In this series of posts, I'm offering some simple tips to make your Bible study easier. Here's one you'll find helpful at the end of the day:
Option-click to resize all panes in a window.
It's the end of a long day, and your eyes are getting tired. You have a window with five panes open and you want to bump the text size up for easier reading. You know you can increase the text size of each pane by clicking the large "A" above it, but how can you increase the text in all panes at one time? Simply option-click the large "A" above any one pane, and all the other panes will increase as well. Even if you use different text sizes in each pane, they will all increase proportionally when you option-click the text size buttons. It's a simple way to ease your tired eyes.
Here's another quick Accordance tip that can save you a lot of time:
Need to Modify an existing search? Duplicate your search window.
Let's say you're doing your sermon prep and you have your workspace all set up the way you need it, when you get an emergency call from a member of your congregation seeking counsel. You want to look up a passage you think he'll find encouraging, but you don't want to lose your existing sermon prep setup. Simply use command-D to duplicate your search window and then look up the passage in the new window that appears. When you're finished you can close this second window and get right back to your sermon prep.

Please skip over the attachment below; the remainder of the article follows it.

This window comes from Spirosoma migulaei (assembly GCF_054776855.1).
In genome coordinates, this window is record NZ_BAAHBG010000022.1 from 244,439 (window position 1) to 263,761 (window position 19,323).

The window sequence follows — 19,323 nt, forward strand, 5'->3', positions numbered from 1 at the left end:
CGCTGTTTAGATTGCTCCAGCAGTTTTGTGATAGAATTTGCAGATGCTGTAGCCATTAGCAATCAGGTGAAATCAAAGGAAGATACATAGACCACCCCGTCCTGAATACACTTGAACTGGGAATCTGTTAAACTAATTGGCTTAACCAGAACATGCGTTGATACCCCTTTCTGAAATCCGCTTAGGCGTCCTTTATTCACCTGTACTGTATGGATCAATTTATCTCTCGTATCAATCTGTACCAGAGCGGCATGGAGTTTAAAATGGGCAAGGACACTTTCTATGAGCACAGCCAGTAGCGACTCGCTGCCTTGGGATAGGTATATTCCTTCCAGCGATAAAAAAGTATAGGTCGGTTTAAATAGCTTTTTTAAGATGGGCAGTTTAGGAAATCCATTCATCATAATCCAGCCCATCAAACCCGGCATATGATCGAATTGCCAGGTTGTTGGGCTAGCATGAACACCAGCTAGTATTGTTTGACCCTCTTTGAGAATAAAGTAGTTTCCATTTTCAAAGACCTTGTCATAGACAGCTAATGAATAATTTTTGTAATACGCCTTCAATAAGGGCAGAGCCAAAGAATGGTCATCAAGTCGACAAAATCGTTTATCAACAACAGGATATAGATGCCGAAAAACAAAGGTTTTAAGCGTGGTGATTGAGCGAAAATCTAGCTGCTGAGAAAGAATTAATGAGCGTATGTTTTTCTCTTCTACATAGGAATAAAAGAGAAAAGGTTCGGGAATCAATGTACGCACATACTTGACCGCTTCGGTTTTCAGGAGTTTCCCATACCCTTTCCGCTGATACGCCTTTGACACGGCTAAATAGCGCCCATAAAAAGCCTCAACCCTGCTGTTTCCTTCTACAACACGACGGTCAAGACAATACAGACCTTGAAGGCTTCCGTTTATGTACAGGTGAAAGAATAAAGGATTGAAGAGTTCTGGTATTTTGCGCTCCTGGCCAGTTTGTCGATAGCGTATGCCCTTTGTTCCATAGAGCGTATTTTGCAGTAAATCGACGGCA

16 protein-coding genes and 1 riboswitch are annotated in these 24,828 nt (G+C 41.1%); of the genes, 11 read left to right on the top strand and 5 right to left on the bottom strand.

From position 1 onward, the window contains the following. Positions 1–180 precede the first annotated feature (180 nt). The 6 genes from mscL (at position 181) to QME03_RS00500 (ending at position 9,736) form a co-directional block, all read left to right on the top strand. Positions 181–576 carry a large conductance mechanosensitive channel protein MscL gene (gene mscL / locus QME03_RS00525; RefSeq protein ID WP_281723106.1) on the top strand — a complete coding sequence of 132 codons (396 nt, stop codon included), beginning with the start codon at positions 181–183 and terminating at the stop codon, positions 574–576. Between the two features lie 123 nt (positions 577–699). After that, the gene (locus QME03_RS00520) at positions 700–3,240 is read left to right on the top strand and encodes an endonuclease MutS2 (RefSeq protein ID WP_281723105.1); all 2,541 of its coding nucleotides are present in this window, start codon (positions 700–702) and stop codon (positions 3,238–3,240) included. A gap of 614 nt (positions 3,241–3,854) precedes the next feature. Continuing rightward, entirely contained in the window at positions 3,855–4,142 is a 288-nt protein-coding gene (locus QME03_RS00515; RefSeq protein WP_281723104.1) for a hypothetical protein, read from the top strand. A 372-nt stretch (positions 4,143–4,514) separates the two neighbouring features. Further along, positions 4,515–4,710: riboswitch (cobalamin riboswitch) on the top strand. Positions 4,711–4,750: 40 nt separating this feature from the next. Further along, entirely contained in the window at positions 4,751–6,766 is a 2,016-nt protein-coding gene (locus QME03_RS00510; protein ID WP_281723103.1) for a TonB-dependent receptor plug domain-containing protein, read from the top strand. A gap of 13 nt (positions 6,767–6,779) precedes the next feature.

Here's another example of how duplicating a window can be useful. Let's say you've done a search in the GNT and want to repeat that search in the LXX. Simply use command-D and change the search text in the new window from GNT to LXX. It's true that you can often accomplish the same thing by amplifying, but sometimes it's quicker just to duplicate a window and change the search parameters.
There are lots of times you'll find duplicating a resource to be useful, and you can simply use command-D (a Mac-standard keyboard shortcut) to accomplish it.
Accordance power users know there are lots of little tricks, shortcuts, and niceties which make studying the Bible quick and effective. In this series of posts, I'm offering some simple tips which can save you time and effort. Here's another one:
Can't Go To? Use the Context Slider.
In yesterday's post, I showed how you can hit Tab twice to select the contents of the Go To box so you can enter a verse reference (in a Text) or article (in a Tool) to navigate there quickly. As I explained yesterday, the Go To box is a navigational tool. When you enter a verse or article there, you are not searching for that verse or word, you are simply jumping there. If you've done a search which only shows some of the verses in a Text or some of the articles in a Tool, the Go To box can only take you to the verses or articles which are currently displayed.
For example, let's say you do a search in the HCSB for "faith." The first verse which contains the word "faith" is Deuteronomy 32:51. The next verse displayed is 1 Samuel 23:16. If you then hit Tab twice to select the contents of the Go To box and enter "Joshua," Accordance will take you to 1 Samuel 23:16, because it the closest verse which is currently displayed. Since the book of Joshua is not currently displayed in the window, how can you get there?
The easiest way to make sure that Joshua gets displayed in your window is to drag the context slider on the Search window all the way to the right (the setting for all context). You can also just click on the right edge of the context slider to set the window to show all context. With the context slider set to All, the verses containing the word "faith" will then be displayed in the context of the entire Bible. And with the entire Bible displayed, you can now hit tab twice then enter any verse in the Go To box to jump there.